"That'd be Flying A," said Ray, squinting against the slanting ice.

"Ain't that Hawkins's place?"

"Naw. Hawkins sold out couple years ago. A fella named Fox owns it now," he said.

"Hell, I lose touch out here. Had a pretty good shack up until day before yesterday," the horse catcher said between clicking teeth and went on to tell that his place had burned down and he'd slept out in the sage for two nights but now his bedroll was soaked and he was out of food. Ray felt bad for him and at the same time wanted to get away. It seemed awkward to be mounted while the man was afoot, but then he always had that same uncomfortable, guilty itch when he rode past a pedestrian. Was it his fault the old man didn't have a horse? If he was any good at horse catching he should have had a hundred of them. He foraged through his pockets and found three or four stale peanuts mixed with lint.

"It ain't much but it's all I got," he said, holding them out.

The old boy had never made it to the Flying A. He was discovered days later sitting with his back against a rock. Roy remembered the uncomfortable feeling he'd had exchanging a few words with him, thinking how old he was. Now he was the same age, and he had reached the Flying A - the warmth and dry shelter of the Mellowhorn Home. But the old horse catcher's death, braced against a rock, seemed more honorable.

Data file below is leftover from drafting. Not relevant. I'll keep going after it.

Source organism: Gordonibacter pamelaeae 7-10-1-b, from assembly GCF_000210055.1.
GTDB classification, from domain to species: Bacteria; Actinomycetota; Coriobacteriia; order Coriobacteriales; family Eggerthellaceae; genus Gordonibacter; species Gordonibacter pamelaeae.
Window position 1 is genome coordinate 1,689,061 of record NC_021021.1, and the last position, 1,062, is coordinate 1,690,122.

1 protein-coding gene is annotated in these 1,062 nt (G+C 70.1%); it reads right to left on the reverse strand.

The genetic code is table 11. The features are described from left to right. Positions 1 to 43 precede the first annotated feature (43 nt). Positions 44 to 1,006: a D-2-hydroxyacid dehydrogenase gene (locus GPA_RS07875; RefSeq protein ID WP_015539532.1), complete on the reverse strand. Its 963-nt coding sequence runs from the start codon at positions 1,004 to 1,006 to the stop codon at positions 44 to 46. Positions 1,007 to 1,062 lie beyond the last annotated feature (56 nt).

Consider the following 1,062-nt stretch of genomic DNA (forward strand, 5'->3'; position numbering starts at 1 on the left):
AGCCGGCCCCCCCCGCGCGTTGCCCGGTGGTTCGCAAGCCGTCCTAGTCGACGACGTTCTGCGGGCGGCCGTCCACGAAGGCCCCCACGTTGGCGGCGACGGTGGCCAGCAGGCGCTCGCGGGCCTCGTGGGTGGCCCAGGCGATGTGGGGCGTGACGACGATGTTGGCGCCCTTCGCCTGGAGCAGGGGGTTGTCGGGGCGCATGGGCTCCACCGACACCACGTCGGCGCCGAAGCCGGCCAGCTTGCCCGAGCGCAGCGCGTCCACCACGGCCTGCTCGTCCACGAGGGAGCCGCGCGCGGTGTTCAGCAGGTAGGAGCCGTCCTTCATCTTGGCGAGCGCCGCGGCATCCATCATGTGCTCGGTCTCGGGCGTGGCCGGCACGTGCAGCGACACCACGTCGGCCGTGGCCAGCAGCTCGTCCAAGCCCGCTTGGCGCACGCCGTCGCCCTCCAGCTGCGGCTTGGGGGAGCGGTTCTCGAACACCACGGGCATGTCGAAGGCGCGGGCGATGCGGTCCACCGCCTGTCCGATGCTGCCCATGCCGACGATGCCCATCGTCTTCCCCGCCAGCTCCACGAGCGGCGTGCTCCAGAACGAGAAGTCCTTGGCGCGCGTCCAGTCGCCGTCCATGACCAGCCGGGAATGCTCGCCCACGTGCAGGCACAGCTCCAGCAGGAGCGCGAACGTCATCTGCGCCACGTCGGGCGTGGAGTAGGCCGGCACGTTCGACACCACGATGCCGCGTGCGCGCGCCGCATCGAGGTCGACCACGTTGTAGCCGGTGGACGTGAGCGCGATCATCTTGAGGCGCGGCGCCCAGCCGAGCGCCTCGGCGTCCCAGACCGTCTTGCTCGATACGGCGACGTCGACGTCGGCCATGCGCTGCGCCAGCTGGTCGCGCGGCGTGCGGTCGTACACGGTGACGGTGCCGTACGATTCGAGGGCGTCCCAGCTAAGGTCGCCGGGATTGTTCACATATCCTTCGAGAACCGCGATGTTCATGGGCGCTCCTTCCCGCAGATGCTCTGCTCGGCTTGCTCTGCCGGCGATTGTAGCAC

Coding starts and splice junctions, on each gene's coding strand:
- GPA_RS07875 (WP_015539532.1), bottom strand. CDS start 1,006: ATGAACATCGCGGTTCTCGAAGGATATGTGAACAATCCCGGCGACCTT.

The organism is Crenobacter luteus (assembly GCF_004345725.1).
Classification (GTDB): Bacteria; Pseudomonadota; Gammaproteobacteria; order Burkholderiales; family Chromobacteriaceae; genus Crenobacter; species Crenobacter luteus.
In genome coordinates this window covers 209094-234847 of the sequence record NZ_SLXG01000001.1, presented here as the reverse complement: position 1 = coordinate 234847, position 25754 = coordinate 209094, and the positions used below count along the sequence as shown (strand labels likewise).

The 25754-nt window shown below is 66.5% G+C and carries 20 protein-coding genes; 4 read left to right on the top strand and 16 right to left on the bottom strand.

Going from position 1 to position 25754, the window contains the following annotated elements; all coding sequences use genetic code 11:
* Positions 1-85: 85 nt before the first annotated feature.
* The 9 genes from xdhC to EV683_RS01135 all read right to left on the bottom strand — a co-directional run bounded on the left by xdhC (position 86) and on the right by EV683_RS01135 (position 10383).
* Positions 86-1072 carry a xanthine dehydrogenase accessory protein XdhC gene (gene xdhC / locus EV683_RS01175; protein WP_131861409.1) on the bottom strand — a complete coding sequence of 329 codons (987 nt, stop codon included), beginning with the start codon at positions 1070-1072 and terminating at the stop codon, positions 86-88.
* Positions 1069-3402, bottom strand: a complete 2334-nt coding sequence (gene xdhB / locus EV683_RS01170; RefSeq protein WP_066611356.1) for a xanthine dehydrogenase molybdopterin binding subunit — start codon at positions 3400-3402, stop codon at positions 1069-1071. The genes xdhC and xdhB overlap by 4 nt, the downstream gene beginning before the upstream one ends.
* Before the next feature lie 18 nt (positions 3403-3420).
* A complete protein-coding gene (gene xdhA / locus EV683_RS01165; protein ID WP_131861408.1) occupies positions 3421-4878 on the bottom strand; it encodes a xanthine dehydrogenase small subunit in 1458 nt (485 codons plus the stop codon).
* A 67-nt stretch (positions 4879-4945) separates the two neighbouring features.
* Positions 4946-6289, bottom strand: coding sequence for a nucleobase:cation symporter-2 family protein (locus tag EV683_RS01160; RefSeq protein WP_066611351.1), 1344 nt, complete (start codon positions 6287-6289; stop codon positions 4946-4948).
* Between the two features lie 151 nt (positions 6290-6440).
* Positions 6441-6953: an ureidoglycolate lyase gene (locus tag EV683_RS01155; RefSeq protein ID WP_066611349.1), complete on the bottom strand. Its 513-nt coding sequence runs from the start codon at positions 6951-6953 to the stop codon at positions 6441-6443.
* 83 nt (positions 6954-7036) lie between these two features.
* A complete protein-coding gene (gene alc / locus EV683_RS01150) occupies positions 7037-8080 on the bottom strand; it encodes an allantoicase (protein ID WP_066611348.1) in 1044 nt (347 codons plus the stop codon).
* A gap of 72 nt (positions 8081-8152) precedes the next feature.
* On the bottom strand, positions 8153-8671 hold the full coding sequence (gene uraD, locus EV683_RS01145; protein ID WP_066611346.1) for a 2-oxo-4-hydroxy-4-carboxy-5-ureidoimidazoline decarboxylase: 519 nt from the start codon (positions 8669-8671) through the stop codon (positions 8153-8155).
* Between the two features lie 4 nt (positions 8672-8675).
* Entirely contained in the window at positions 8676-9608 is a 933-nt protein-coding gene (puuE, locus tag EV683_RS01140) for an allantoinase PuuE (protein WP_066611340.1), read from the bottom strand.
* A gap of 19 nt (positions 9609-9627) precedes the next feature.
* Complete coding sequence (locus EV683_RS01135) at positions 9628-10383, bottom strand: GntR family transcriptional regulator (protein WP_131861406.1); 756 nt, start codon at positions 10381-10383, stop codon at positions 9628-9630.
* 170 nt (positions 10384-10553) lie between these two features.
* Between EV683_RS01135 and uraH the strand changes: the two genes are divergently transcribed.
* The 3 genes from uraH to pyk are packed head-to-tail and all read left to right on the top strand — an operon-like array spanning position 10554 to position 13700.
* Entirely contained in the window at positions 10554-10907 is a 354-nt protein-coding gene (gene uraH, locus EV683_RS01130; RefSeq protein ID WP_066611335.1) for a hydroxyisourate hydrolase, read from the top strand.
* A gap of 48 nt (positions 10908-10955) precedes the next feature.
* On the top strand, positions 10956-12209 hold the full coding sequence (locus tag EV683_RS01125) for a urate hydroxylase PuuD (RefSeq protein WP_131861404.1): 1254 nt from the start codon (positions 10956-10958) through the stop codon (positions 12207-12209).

It was six-thirty and there was nothing to get up for, but he put on his jeans and shirt, added an old man's sweater as the dining room could be chilly in the morning before the heat got going, left his boots in the closet and shuffled down the hall in red felt slippers, too soft to deliver a kick to stuffed Bugs with the googly eyes at the foot of the stairs. The slippers were a gift from his only granddaughter, Beth, married to Kevin Bead. Beth was important to him. He had made up his mind to tell her the ugly family secret. He would not leave his descendants to grapple with shameful uncertainties. He was going to clear the air. Beth was coming on Saturday afternoon with her tape recorder to help him get it said. During the week she would type it into her computer and bring him the crisp printed pages. He might have been nothing more than a ranch hand in his life, but he knew a few things.

Beth was dark-haired with very red cheeks that looked freshly slapped. It was the Irish in her he supposed. She bit her fingernails, an unsightly habit in a grown woman. Her husband, Kevin, worked in the loan department of the High Plains Bank. He complained that his job was stupid, tossing money and credit cards to people who could never pay up.